Spotlight on research
The problem with teens and medication
Skipping doses of medicine or taking it at the wrong times can worsen a patient’s condition and lead to costly complications — even organ rejection in patients who have undergone a kidney transplant. A consortium of researchers in the U.S. and Canada, including at UF, has received a $2.5 million, five-year grant from the National Institutes of Health to test techniques that may increase medication adherence in teenagers. “Newer medicines and technologies have improved the lives of people with illness. But such improvements have much less of an effect if patients don’t take their medicines on time or use the technologies appropriately,” said Vikas Dharnidharka, M.D., one of the study’s investigators. Researchers will study whether a menu of techniques, including a high-tech pillbox, will improve how well patients stick to their medication regimens. — April Frawley Birdwell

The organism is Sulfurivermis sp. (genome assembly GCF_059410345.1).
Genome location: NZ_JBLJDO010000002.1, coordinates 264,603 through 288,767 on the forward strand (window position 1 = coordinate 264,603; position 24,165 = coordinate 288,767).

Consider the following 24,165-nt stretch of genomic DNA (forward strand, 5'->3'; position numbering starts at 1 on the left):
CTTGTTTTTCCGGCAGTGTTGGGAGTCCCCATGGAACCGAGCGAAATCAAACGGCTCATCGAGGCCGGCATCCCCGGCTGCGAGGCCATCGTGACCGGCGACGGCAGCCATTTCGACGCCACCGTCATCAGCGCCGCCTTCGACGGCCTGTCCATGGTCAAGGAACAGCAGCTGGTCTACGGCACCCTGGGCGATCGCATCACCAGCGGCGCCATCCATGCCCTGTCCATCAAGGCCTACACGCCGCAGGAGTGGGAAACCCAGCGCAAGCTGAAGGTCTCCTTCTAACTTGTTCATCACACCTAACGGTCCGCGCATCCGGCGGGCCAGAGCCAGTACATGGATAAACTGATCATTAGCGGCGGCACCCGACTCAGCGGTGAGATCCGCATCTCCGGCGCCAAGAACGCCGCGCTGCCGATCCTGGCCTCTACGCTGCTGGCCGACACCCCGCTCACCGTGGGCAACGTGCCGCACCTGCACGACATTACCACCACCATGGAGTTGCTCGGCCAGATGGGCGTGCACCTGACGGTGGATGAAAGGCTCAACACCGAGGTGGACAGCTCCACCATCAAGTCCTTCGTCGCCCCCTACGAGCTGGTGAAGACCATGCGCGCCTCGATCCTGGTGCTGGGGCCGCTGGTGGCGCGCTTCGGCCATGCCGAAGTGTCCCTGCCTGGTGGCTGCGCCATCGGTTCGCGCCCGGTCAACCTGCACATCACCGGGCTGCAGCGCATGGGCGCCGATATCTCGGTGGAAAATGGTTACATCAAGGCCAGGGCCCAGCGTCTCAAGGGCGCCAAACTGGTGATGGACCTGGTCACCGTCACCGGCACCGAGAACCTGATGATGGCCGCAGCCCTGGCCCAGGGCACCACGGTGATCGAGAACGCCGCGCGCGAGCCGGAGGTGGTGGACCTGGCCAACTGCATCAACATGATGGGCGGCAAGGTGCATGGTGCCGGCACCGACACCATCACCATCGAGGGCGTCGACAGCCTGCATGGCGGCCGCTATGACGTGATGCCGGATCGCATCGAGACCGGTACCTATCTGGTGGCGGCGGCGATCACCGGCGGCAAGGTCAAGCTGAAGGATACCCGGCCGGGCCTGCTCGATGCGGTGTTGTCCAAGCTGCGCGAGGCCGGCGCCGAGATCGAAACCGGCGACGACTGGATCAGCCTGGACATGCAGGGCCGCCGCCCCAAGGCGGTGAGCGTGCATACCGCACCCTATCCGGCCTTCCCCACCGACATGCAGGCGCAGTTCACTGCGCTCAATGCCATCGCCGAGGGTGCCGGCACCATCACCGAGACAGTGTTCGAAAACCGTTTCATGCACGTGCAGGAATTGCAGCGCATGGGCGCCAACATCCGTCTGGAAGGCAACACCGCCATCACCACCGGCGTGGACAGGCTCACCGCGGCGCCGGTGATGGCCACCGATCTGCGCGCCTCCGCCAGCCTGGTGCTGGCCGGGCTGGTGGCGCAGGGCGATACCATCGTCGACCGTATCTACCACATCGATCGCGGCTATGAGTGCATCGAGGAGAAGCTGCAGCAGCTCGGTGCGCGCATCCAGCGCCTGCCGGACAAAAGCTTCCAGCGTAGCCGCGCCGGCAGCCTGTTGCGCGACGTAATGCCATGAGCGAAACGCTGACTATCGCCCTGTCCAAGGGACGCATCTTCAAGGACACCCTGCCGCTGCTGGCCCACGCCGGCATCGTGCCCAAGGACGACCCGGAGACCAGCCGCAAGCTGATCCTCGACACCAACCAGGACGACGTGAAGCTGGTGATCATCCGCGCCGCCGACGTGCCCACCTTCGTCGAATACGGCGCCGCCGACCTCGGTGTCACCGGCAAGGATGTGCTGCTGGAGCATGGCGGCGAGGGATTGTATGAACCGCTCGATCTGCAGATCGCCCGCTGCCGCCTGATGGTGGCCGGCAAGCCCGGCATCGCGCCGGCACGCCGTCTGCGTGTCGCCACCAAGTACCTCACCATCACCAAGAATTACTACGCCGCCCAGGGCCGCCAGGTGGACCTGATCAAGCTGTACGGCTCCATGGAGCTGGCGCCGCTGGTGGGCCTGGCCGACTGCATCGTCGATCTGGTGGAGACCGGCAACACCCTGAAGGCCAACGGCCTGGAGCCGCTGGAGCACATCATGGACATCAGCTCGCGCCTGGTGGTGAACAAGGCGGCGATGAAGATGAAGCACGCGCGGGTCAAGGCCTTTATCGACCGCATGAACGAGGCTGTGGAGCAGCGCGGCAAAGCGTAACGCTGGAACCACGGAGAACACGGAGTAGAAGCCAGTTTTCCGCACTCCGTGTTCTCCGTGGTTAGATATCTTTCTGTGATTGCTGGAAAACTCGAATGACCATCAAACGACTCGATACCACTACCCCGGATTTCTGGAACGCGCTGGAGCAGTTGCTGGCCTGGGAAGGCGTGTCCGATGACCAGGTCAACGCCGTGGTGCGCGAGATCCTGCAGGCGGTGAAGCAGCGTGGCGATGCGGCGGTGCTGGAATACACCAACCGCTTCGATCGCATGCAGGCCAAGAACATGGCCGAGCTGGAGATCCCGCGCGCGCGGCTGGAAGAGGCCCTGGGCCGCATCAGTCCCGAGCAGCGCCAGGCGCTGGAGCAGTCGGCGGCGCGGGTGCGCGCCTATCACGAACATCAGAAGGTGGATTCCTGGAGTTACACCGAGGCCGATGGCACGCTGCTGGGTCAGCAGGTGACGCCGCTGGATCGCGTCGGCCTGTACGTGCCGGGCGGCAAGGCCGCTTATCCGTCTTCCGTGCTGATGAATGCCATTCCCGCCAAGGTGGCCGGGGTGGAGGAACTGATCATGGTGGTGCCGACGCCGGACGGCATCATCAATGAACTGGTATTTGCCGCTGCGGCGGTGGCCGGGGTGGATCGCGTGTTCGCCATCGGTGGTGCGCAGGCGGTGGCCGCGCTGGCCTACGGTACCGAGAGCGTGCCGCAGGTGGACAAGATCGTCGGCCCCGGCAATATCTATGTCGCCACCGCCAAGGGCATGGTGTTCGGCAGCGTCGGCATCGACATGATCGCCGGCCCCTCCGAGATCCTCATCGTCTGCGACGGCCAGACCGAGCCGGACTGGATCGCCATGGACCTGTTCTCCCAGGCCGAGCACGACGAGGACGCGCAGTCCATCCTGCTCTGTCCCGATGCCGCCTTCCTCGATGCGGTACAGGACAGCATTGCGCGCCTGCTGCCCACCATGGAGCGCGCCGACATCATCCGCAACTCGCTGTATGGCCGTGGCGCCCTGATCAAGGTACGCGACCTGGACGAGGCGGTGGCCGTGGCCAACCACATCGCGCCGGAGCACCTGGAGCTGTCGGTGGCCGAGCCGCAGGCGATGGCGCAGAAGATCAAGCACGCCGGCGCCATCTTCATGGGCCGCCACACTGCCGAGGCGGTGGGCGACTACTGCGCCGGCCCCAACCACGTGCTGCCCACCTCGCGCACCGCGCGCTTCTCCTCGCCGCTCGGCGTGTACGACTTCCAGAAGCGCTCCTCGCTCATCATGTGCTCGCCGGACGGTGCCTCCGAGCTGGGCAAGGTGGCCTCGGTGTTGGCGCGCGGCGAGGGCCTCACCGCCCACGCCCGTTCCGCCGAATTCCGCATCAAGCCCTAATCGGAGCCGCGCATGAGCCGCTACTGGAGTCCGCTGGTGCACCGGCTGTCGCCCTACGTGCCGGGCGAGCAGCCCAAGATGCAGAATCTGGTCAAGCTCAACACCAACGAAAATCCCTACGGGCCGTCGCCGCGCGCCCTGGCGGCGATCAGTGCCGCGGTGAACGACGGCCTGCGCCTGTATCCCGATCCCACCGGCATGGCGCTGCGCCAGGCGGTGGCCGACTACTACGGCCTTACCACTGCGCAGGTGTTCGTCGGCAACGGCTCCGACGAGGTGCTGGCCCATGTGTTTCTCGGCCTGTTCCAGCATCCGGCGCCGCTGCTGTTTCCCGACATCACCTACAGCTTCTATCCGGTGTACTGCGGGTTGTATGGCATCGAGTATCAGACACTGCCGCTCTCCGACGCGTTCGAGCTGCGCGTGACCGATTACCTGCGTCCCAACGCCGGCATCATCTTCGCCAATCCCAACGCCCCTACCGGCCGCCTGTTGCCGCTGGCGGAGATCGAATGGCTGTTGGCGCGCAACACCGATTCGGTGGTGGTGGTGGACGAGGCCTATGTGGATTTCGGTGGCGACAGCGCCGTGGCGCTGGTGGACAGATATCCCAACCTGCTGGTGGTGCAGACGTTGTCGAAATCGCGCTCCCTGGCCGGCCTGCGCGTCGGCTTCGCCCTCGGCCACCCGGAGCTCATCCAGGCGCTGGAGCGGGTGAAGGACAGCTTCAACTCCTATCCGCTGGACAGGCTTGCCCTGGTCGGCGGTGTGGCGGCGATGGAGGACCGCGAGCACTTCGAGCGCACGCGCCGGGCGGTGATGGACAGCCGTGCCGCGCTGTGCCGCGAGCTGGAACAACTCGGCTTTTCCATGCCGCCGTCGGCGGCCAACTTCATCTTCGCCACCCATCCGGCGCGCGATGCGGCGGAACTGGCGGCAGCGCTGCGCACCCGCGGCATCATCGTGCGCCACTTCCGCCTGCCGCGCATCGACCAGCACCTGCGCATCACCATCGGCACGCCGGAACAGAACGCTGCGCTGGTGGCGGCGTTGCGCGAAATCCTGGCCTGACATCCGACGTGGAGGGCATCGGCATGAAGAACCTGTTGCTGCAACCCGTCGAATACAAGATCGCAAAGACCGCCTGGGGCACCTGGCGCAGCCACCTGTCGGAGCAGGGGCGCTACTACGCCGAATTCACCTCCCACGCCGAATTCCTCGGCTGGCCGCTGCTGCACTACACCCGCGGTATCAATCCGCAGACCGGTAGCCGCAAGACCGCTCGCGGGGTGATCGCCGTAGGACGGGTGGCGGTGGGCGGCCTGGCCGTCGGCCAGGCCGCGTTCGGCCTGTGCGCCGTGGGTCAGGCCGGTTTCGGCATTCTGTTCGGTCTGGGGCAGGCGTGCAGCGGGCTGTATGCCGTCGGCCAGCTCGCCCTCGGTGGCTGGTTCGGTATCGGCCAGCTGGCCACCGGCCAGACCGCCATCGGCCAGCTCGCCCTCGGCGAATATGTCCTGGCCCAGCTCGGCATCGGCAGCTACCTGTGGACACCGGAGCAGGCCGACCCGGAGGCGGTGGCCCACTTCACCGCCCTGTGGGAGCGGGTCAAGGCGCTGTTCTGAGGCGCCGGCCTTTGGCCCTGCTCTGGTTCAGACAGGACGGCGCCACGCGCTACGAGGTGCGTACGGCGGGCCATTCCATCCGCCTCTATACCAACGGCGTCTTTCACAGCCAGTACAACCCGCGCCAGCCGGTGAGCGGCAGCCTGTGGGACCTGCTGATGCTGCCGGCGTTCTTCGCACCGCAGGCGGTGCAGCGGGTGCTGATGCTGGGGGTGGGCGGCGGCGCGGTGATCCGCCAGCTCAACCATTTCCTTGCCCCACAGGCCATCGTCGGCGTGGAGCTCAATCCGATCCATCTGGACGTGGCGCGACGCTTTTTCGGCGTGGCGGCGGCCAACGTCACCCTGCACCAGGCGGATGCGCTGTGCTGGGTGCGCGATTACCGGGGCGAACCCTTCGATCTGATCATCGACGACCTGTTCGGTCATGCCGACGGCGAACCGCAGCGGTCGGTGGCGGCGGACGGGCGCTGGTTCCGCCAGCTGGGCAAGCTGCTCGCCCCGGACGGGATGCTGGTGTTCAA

A step toward a life-saving vaccine
Researchers at the UF College of Veterinary Medicine say proteins common to multiple strains of anaplasma marginale, a tick-borne pathogen that costs the U.S. cattle industry millions of dollars annually and is even more devastating in developing countries, could hold the key to developing an effective vaccine against the disease. In the July issue of Vaccine, UF veterinary scientists report sequencing the genes of multiple strains of the bacteria from across North America to identify common substances that could be candidates for vaccine development. Anaplasma bacteria infect red blood cells and are estimated to cost the cattle industry $300 million a year, according to industry estimates. Thirty percent of the animals that contract bovine anaplasmosis die. The research team included Michael J. Dark (right), D.V.M., Ph.D., Anthony F. Barbet (left), Ph.D., and Basima Al-Khedery, Ph.D.